Sleaford Mods - S.P.E.C.T.R.E
No label. CD.
Sleaford Mods - The Mekon
No label. CD.
I nearly didn’t bother getting T.C.R. A five track e.p. on their new label Mister Rough Trade. Bye bye Harbinger Sound hello Rough Trade. Five tracks? Whats the matter? Not enough material for an LP then? Muse left behind in a pub in Notts. Can’t write about the shitty job no more cos he ain’t got one and the stuffs bound to be watered down what with Geoff Travis running a beady eye over proceedings.
I went to see them twice last week. Leeds and Liverpool with the Scousers being by far the more voluble probably with it being a Friday, parabolas of beer carving the air as the dregs of plastic pint pots splattered the backs and heads of those who dared to creep forward to see what trainers Jason was wearing. I stood back, as a gentleman of my years should, in awe and with a big stupid grin on my face. It’d been over a year since I’d seen them last but they still had it. No, they had even more of it. Whatever ‘it’ is. That indefinable essence that makes a band what it is: the gestures, the lyrics, the beats, the sleeve art, the tats and the coughs and rasps, the wanking gestures, the constant ear cuffs, the head wobbles, the screams into the mic and the little walks between songs, a small circle where we end up back in front of the mic and heres a new one ‘BHS’ with which they end the set. They should put Phillip Green [minus his ‘sir’ thank you very much] on the next album cover because there’s no Tory voters in here tonight. Highly unlikely that we’ll get a Tory leader picking Jobseeker as one of their eight on Desert Island Discs now is it? I was singing TCR for a week after Liverpool.
Somewhere, something clicked and in the last couple of years two blokes with a lap top no longer means half a Kraftwerk gig. Instead there’s an hours worth of killer tunes and a sweaty Jason Williamson barking and burping and ner ner-ing his way through the new ep and an increasing number of crowd pleasers. On this particular shortish tour they finish up with the triple hit of Jobseeker, Tied up in Notts and Tweet, Tweet, Tweet. Fearn sucks on a beer for the last time before shutting his laptop while Williamson goes to change his sweat soaked t-shirt. Last time I saw them they were chipping out with the slow beat of Tarantula Deadly Cargo, a personal favourite, someone said it was about unwanted smells on the tour bus but it could be about economic migrants, I could be wrong on both parts but such are their riches now it doesn’t even make the set. Neither does ‘I’m Shit At It’ which has become something of a works anthem down the old baked bean factory.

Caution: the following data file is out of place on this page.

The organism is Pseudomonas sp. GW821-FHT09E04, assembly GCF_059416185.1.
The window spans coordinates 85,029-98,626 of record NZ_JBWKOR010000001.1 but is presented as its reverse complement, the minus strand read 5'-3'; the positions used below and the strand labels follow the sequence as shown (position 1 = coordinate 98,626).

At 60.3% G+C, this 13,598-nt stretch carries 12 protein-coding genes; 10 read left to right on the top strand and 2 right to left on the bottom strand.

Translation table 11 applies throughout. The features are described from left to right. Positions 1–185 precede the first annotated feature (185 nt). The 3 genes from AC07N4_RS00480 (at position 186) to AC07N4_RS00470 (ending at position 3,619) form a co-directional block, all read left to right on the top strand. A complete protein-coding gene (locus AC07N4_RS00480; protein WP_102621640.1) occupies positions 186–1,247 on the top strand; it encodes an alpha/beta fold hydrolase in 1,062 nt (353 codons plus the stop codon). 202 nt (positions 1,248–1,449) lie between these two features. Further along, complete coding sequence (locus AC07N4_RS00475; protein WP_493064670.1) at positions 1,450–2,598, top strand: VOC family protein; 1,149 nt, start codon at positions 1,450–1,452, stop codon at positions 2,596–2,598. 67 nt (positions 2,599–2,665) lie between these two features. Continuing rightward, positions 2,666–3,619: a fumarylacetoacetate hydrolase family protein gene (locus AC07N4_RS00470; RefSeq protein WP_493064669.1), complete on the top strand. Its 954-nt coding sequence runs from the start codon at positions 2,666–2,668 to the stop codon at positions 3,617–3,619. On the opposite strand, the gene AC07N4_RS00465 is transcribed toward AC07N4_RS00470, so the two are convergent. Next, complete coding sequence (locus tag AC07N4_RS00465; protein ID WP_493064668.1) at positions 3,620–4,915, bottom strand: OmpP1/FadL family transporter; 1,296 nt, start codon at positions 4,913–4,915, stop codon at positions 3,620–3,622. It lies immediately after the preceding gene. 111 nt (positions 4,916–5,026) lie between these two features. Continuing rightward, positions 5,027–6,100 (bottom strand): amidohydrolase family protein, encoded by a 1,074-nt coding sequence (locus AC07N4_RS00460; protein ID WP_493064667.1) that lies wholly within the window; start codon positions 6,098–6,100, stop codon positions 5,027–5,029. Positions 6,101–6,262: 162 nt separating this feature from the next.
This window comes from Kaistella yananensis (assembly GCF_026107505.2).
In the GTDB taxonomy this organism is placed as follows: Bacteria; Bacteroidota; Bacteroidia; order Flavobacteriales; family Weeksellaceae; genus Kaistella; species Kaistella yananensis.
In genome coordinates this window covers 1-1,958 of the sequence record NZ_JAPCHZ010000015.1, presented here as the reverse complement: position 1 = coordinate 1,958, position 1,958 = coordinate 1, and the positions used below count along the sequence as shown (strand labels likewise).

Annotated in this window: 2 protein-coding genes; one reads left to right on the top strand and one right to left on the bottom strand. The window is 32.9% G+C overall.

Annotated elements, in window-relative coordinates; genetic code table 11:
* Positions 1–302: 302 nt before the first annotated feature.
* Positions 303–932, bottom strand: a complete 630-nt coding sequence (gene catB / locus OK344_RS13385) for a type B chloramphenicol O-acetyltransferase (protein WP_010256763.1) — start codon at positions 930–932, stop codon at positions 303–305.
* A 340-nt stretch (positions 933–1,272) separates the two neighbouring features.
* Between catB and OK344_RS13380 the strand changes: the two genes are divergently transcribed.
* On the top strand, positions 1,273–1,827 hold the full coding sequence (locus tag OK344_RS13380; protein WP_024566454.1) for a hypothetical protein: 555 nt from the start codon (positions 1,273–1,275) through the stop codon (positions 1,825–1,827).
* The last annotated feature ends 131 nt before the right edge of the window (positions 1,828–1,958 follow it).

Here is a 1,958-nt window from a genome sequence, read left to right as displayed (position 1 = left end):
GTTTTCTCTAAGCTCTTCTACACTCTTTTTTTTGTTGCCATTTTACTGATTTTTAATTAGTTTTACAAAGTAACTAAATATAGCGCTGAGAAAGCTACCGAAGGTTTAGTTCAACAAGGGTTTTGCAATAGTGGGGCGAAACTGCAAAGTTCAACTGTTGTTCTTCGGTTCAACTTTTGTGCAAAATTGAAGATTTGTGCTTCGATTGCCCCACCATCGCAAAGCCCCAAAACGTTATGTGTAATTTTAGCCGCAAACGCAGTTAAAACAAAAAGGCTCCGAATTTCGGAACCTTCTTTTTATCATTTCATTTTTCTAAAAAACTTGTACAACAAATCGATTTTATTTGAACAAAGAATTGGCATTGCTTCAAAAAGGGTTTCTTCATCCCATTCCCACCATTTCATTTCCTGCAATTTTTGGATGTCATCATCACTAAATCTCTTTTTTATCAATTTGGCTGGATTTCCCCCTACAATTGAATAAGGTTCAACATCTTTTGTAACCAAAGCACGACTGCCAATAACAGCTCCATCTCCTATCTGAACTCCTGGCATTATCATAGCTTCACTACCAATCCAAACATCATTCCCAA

Forgive me my presumptuousness but I thought the bubble would have popped by now. I like being wrong here though. It gives me great pleasure to announce that the bubble is still very much intact and that the duo of Fearn and Williamson have now furnished upon the surface of the earth more songs of note that, after first hearing Austerity Dogs a few years back, I could have ever hoped for. The pair are supping from a deep well and if their muse is fleeting then so be it but lets not beat about the proverbial here because they have already done more for my own, and no doubt plenty of others personal well being, than any band in the last thirty years. For all I know they may be shitting this stuff out in their sleep but I very much doubt it. Williamson’s lyrics are deep, comical, obnoxious, daft, clever, topical and his delivery is that of a drunk on the bus with a voice designed to be noticed. Fearns beats are simplistic dance Martin Rev minimalist funk punk drilled into your skull where they make some kind of connection with your feet and your knees and then your shoulders start going and before you know it your gurning along like a good un.
Listening to the old stuff on Live at SO36, as recorded in Berlin in June 2015, I still get a tingle up the trouser leg at the intro to No One’s Bothered or when you think Jason’s going to lose it on Fizzy. The intro to Routine Dean contains a rant about health and safety in the workplace which must have had some of the Germans in the audience completely baffled or maybe they were still picking each other up off the floor after Fizzy. Similar when Jase has a pop at someone smoking stage front ‘I’m not fucking Roy Castle’. Who the fuck is Roy Castle goes a room full of Germans. ‘Thank you very much, keep the money rolling in’.